Share My Pet has been on a journey to get our two dogs ready to start sharing the love through Caninefriends Pet therapy. Congratulations to Miss Muppet and Snout who both passed their canine assessment here in Nelson and are now eagerly waiting their first trip to the Wood Retirement Village. Canine friends is a voluntary NZ organisation providing competent and caring visiting programs where the benefits of canine company are shared with others .For any one keen to join this wonderful organisation the process is simple. Go to caninefriends.org.nz and click on how to join. Read through the application process and apply online. Your regional coordinator will contact you and meet with you and your dog for meet and greet. Your dog will be assessed for suitability based on temperament, training and age.
It was lovely to meet fellow dog owners here in Nelson that also are beginning their journey to join Canine Pet Therapy and I think all of us,pooches included are going to have a really great time spreading the love and sharing our 4 legged companions with others.
Please link below to read more about the Caninefriends Pet Therapy. Share My pet will follow Miss Muppet and Snouts visits and blog about the adventures, people and highlights they encounter along the way !
(extract from website)
Dogs Helping People
Pet therapy works on many levels to make unwell people feel reconnected to the world.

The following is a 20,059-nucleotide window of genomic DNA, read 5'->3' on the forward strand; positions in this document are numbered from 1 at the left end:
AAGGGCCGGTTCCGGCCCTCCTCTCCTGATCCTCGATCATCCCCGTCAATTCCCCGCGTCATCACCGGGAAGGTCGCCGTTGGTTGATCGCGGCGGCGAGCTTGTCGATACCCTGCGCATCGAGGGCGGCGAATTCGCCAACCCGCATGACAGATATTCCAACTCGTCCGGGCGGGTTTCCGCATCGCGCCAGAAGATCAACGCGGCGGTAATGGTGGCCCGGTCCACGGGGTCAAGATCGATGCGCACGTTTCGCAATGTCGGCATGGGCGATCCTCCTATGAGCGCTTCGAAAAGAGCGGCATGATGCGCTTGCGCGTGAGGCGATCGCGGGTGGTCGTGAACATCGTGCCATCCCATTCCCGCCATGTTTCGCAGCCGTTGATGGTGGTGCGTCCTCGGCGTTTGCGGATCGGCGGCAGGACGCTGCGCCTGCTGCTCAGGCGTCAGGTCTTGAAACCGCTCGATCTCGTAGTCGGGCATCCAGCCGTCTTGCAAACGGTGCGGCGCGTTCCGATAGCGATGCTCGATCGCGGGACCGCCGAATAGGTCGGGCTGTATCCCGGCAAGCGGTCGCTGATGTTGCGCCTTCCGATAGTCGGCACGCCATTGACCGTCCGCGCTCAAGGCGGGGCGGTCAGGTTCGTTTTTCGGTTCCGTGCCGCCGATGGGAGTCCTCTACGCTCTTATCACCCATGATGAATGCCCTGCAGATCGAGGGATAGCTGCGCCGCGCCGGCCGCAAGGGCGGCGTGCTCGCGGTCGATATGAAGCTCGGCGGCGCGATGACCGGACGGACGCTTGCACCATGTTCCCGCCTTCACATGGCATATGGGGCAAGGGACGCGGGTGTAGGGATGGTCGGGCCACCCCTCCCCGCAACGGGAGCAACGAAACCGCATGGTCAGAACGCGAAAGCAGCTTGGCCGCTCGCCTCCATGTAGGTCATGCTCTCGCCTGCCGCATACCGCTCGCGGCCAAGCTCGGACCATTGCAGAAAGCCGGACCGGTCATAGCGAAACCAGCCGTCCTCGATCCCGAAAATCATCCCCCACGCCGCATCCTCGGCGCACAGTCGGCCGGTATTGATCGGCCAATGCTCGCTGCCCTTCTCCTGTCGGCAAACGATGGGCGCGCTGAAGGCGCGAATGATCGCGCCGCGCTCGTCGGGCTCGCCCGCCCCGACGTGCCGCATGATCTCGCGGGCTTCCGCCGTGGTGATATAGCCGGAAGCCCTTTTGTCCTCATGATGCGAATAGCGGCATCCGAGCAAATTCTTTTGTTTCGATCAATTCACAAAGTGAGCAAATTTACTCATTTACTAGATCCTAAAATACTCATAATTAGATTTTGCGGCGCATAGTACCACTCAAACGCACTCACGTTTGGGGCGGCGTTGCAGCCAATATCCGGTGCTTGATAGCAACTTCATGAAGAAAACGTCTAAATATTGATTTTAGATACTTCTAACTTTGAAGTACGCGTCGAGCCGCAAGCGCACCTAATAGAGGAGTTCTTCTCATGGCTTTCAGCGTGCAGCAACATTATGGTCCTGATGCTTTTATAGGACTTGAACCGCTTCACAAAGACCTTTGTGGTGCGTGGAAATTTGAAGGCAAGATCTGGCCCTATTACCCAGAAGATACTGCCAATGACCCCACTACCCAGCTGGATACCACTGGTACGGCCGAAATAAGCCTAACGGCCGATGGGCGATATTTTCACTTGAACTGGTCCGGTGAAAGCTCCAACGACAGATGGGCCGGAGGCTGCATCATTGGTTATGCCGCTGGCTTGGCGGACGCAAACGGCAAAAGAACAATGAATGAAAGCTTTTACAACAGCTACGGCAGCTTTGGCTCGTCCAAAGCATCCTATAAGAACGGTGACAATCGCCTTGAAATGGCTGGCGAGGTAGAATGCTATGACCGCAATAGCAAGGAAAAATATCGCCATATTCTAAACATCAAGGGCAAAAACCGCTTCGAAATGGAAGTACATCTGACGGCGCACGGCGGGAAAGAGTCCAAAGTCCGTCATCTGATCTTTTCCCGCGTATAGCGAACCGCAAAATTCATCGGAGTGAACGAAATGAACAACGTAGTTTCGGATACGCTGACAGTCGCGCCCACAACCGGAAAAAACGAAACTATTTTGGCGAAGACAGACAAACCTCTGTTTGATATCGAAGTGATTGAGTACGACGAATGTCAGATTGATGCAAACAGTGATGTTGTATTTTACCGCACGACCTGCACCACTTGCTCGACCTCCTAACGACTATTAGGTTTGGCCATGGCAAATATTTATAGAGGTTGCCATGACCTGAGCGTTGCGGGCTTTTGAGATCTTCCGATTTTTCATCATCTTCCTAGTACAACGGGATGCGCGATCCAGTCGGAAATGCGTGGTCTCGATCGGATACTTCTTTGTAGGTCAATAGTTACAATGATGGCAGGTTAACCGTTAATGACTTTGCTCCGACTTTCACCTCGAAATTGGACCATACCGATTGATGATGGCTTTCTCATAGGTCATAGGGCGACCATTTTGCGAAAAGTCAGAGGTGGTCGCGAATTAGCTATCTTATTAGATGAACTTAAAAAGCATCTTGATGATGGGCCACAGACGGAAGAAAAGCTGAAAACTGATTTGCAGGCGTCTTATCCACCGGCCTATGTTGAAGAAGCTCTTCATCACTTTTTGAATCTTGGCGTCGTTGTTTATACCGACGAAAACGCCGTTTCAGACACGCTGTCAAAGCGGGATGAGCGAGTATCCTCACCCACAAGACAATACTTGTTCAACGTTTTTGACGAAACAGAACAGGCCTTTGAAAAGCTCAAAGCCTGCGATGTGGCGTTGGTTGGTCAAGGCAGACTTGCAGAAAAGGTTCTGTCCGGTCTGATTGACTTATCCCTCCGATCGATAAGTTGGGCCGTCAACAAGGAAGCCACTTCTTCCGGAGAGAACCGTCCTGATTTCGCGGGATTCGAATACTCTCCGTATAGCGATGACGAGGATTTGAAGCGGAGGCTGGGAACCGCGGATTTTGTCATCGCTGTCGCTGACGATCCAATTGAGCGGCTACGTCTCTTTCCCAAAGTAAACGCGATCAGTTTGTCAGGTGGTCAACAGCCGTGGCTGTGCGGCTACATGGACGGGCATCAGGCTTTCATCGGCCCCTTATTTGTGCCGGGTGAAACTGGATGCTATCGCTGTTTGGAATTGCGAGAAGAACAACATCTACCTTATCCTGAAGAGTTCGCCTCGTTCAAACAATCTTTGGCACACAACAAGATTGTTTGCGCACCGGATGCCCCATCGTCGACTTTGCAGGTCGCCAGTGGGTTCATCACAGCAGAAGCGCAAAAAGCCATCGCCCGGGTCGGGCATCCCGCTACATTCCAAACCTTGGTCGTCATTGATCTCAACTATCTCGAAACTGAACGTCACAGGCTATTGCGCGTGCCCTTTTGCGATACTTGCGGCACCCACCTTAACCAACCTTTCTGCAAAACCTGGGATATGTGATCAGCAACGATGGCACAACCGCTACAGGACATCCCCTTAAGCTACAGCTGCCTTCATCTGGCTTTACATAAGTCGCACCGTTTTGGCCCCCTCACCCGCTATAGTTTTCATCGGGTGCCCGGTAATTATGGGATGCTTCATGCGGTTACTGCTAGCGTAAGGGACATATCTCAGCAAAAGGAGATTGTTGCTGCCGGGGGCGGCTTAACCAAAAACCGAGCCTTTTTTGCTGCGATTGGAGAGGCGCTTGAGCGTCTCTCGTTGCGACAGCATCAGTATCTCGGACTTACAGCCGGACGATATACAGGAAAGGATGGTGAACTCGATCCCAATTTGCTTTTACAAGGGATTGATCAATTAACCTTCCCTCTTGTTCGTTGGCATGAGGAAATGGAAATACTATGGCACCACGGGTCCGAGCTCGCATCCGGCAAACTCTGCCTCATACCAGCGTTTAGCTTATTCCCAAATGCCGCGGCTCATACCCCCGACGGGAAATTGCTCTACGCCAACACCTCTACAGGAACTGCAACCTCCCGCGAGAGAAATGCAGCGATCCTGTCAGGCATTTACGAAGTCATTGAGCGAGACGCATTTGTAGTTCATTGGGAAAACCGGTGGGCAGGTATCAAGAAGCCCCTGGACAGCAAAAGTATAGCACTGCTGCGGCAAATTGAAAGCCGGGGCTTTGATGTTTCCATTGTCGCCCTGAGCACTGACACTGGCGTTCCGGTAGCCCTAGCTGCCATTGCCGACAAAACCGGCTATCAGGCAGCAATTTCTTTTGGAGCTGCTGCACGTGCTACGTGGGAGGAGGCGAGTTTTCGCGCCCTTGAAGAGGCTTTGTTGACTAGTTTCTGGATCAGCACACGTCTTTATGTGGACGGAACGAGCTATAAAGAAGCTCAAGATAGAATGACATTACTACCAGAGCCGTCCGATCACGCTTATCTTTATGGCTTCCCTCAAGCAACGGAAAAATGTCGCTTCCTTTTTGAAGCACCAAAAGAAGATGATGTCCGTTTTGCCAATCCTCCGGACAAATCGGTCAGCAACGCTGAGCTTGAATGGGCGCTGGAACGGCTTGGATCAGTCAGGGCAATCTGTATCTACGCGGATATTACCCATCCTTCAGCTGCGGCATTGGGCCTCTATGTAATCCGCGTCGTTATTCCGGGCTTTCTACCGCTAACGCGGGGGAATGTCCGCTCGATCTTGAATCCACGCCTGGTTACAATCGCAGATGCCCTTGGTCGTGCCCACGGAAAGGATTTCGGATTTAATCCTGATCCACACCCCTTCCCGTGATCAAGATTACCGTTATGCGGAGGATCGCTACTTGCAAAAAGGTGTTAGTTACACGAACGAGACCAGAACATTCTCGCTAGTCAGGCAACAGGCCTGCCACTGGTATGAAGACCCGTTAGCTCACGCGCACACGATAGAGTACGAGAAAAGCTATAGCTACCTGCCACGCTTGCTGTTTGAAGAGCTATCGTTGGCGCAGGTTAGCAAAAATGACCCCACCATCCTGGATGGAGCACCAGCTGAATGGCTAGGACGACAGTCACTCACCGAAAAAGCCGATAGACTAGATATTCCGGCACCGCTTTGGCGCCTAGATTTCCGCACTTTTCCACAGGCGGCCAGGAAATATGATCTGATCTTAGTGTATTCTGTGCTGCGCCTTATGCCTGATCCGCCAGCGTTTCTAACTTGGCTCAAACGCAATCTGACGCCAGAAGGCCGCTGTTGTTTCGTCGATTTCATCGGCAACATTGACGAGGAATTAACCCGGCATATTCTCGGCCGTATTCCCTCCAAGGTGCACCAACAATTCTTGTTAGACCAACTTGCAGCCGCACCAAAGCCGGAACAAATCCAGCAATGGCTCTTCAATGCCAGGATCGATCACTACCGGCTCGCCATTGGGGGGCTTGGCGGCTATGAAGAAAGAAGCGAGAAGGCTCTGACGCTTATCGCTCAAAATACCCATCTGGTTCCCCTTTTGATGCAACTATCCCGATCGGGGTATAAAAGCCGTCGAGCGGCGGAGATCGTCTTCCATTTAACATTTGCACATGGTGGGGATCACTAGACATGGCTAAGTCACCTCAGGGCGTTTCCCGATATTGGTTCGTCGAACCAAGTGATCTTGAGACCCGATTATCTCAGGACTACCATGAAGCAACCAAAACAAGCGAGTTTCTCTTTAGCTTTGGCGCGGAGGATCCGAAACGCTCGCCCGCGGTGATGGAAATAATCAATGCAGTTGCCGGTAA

Health research in New Zealand and overseas shows clearly that many people show great
improvement in their health and attitude through interaction with visiting animals.
Many people benefit greatly from the natural affection that most dogs have for humans
especially the elderly and unwell.
Canine Friends experience, and anecdotal evidence, shows that people are energised, comforted and entertained by visiting dogs.
Dogs give people a reason to communicate…and this can be the first step in ending isolation and loneliness..especially for rest home residents and those confined to bed or wheel chairs.
The first thing residents and patients do when they meet a visiting dog is reach out and touch them. This strong need is often not met in any other way when people are in long term care situations.
The touch of a dog usually sparks reminiscences and stories of loved pets and happier time
Patients, residents.and staff look forward to the visits and thoroughly enjoy them. They also relive their own experiences with loved pets in the past. After visits they share the experience again with other patients
Dogs enjoy being patted and scratched and talked to with affection and interest
Dog owners enjoy seeing patients’ faces light up as they are transported through the touch of a furry coat.